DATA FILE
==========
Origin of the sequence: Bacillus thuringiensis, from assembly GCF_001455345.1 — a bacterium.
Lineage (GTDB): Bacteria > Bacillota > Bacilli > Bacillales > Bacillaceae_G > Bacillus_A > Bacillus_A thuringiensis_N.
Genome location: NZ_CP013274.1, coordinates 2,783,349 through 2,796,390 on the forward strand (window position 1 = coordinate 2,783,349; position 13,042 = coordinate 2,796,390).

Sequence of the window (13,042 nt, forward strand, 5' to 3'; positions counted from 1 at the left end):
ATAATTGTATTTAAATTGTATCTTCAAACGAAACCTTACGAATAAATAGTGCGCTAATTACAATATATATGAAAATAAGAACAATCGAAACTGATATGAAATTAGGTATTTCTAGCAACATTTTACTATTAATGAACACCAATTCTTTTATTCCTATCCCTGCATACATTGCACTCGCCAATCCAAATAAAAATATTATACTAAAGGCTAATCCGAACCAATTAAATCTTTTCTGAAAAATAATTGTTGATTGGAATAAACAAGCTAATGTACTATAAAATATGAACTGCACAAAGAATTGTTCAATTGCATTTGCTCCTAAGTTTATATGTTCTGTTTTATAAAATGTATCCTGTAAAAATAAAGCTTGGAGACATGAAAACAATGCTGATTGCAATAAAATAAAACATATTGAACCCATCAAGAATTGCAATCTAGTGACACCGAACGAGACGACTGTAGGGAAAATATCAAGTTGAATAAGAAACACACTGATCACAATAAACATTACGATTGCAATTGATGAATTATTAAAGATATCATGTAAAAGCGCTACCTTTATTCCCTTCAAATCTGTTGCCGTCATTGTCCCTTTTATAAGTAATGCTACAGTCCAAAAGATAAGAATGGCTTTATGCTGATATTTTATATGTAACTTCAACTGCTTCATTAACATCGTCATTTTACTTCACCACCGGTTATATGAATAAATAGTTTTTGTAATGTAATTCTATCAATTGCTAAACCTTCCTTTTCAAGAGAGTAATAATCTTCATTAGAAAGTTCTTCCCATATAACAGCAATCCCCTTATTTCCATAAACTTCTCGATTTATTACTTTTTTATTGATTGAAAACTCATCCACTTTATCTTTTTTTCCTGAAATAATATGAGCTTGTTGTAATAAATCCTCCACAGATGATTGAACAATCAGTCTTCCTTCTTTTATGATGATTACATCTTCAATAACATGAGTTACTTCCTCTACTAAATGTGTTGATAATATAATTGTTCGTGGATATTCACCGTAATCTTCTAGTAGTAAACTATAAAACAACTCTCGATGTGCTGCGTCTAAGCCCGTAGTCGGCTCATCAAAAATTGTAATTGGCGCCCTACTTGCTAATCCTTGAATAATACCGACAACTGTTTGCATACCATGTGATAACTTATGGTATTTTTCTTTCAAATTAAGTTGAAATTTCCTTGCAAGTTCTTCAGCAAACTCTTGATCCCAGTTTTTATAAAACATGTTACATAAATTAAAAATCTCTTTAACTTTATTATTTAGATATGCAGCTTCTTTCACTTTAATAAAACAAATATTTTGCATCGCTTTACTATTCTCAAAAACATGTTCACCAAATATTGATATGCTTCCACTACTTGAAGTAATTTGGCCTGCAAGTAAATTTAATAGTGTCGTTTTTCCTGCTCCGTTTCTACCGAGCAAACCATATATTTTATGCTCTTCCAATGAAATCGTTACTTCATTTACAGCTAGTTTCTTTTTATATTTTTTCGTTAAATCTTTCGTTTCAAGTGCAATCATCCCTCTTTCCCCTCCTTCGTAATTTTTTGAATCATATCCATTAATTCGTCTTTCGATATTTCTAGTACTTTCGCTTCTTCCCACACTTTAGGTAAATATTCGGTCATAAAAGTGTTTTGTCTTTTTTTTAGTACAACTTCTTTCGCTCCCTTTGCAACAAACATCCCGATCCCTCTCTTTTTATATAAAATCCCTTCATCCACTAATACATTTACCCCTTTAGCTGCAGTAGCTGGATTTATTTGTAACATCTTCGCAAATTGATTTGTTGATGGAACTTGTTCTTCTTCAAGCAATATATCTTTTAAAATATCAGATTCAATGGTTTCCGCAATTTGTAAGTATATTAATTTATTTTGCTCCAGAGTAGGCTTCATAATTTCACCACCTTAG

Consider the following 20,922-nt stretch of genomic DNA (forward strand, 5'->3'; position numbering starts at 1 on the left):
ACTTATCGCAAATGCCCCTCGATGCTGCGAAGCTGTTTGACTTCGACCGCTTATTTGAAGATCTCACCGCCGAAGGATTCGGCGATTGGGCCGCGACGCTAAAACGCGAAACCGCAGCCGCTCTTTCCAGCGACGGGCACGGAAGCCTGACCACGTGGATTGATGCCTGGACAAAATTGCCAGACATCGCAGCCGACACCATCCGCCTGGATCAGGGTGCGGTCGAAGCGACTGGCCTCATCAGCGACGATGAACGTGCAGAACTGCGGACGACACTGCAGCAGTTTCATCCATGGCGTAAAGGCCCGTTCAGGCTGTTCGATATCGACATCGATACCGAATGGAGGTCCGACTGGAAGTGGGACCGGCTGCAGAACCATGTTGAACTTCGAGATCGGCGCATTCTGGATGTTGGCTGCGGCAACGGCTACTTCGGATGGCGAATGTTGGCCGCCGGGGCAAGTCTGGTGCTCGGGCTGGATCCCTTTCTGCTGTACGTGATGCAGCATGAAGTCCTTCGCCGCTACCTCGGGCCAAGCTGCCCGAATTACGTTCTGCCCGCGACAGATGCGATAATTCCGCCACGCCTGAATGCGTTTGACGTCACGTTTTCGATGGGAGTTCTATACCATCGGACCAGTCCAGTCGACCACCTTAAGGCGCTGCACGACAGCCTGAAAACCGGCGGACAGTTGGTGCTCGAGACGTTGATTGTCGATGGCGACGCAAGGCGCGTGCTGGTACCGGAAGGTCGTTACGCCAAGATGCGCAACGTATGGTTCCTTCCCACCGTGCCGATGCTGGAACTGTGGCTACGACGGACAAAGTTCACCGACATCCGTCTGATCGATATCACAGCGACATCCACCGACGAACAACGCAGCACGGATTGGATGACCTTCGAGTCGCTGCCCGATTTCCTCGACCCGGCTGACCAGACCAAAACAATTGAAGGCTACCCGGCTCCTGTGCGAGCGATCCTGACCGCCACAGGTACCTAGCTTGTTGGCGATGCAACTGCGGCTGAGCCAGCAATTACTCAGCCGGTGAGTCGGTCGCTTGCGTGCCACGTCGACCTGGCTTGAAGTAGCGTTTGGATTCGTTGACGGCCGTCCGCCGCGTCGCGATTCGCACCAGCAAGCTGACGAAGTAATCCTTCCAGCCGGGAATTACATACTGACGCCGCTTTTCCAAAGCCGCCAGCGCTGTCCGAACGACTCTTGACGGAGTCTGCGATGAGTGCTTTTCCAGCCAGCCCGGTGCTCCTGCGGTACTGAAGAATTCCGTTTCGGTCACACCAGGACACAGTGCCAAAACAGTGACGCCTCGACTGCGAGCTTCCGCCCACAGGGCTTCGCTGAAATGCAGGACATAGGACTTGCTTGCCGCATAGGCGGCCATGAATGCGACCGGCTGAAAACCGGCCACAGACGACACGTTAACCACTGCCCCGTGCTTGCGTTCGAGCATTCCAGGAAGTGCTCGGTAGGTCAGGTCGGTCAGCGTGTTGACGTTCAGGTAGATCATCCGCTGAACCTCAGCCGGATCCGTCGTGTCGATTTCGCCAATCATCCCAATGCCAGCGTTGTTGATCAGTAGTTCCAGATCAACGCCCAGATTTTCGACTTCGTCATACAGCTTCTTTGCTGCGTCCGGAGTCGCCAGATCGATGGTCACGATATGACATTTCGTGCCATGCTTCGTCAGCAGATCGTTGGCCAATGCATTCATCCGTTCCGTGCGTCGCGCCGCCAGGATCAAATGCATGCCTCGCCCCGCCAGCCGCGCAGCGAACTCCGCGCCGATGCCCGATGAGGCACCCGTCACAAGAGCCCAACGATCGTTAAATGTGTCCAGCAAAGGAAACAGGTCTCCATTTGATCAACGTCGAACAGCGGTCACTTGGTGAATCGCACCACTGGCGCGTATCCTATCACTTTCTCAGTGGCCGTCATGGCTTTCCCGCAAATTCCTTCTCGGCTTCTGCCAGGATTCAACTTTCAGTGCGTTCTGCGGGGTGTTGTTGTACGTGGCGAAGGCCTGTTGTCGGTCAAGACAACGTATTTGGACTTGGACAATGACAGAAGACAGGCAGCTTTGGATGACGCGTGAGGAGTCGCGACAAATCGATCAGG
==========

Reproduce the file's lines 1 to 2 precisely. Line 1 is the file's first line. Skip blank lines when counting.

Origin of the sequence: Bacillus thuringiensis, from assembly GCF_001455345.1 — a bacterium.
Lineage (GTDB): Bacteria > Bacillota > Bacilli > Bacillales > Bacillaceae_G > Bacillus_A > Bacillus_A thuringiensis_N.